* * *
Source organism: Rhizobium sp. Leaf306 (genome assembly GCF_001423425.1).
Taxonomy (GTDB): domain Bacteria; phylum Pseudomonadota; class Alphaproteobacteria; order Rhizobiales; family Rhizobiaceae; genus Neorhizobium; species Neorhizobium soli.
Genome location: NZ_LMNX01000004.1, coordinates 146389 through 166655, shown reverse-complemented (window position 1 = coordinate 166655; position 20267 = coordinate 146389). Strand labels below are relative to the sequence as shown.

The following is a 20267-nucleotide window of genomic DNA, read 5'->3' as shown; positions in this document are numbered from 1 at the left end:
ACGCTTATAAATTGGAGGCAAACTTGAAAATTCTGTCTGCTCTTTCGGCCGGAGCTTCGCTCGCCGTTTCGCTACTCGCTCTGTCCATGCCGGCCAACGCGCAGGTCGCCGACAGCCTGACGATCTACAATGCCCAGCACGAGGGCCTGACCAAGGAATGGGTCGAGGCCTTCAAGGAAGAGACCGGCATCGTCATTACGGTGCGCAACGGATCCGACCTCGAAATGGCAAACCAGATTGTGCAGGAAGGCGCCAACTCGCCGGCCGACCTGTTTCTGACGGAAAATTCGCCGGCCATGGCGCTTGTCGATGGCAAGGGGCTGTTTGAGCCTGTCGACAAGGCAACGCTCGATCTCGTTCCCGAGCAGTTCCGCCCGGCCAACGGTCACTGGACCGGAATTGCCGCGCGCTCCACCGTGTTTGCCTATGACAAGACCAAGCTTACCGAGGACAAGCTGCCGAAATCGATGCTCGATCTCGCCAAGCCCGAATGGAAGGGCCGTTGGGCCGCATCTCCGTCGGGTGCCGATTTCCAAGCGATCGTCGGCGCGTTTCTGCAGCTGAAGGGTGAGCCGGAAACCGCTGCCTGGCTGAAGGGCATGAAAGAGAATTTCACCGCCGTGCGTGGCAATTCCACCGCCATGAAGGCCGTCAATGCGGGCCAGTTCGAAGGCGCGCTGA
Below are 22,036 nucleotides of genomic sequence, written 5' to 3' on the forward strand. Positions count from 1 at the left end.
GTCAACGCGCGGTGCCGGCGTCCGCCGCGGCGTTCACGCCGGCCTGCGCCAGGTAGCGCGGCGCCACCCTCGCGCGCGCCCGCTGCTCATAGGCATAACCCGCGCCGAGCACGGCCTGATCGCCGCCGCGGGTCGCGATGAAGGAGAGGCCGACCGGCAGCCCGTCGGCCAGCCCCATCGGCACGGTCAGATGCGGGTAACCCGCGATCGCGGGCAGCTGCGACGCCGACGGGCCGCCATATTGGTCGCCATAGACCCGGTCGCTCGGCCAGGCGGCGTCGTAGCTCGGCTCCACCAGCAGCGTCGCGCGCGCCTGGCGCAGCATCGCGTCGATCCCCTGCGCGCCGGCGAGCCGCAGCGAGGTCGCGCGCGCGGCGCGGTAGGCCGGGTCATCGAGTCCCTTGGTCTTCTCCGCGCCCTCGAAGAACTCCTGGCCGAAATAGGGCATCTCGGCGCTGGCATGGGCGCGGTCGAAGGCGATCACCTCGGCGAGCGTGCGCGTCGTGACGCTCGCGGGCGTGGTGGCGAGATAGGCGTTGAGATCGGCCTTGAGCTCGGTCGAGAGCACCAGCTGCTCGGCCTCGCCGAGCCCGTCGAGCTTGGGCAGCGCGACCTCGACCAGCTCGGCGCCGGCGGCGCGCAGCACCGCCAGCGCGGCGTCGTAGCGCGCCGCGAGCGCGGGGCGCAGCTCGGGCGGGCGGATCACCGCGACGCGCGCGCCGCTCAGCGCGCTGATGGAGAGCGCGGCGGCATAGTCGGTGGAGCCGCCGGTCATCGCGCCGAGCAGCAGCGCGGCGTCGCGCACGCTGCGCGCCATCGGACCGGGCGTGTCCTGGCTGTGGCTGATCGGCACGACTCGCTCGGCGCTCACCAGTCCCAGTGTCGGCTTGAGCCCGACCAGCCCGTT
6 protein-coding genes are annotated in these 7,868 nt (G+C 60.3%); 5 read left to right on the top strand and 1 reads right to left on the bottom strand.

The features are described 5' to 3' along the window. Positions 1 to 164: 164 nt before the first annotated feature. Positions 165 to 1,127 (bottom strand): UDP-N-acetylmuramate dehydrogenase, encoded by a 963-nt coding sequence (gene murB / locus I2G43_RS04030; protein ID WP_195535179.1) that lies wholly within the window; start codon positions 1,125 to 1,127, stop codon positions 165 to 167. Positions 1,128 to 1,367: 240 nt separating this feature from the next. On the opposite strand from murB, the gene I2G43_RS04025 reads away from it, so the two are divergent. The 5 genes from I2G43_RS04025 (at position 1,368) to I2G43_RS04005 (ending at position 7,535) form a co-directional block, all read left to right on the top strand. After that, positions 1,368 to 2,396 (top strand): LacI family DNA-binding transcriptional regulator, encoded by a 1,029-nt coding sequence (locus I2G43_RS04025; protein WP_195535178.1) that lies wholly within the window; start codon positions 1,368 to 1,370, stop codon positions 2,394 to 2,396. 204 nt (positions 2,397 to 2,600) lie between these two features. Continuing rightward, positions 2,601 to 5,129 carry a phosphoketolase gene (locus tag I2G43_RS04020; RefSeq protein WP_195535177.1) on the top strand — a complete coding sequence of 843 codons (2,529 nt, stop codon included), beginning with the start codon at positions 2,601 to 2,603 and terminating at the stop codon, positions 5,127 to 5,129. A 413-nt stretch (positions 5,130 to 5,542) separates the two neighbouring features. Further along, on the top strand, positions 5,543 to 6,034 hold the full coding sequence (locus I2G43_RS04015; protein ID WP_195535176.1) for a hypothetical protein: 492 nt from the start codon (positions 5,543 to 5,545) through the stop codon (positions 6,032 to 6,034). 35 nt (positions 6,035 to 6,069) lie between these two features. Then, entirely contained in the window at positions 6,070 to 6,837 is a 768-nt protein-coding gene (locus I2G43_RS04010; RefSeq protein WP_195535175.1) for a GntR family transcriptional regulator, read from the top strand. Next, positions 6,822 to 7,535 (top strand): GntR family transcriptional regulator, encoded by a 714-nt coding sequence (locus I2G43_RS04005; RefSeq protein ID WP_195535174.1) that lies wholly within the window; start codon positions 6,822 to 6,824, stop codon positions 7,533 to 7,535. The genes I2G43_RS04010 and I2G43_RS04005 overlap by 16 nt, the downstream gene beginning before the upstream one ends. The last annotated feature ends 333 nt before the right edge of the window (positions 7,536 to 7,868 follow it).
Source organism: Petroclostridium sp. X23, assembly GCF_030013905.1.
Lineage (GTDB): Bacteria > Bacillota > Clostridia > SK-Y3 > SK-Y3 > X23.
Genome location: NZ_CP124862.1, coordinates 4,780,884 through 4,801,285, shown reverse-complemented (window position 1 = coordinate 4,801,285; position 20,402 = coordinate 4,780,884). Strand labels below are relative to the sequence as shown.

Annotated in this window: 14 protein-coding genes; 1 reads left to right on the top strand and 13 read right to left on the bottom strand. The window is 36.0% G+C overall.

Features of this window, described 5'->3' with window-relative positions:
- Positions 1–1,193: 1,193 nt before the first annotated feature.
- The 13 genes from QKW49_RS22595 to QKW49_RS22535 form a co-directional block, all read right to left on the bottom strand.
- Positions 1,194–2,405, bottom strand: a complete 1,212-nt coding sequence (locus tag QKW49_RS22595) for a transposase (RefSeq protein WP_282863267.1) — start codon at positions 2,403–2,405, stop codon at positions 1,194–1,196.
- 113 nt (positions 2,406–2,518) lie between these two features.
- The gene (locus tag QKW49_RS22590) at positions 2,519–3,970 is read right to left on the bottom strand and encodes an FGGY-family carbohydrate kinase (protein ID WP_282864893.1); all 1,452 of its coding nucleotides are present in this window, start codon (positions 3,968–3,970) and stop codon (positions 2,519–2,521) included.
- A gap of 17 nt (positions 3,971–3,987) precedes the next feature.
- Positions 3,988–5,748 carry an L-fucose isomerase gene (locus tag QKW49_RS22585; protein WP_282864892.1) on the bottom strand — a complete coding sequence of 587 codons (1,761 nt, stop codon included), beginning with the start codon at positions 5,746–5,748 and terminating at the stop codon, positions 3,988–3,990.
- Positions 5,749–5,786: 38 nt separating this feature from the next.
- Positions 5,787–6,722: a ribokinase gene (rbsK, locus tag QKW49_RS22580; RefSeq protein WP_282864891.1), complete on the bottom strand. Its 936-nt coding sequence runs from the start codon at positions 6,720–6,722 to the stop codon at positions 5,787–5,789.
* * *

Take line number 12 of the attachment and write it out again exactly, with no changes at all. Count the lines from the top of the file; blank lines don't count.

Genome location: NZ_CP124862.1, coordinates 4,780,884 through 4,801,285, shown reverse-complemented (window position 1 = coordinate 4,801,285; position 20,402 = coordinate 4,780,884). Strand labels below are relative to the sequence as shown.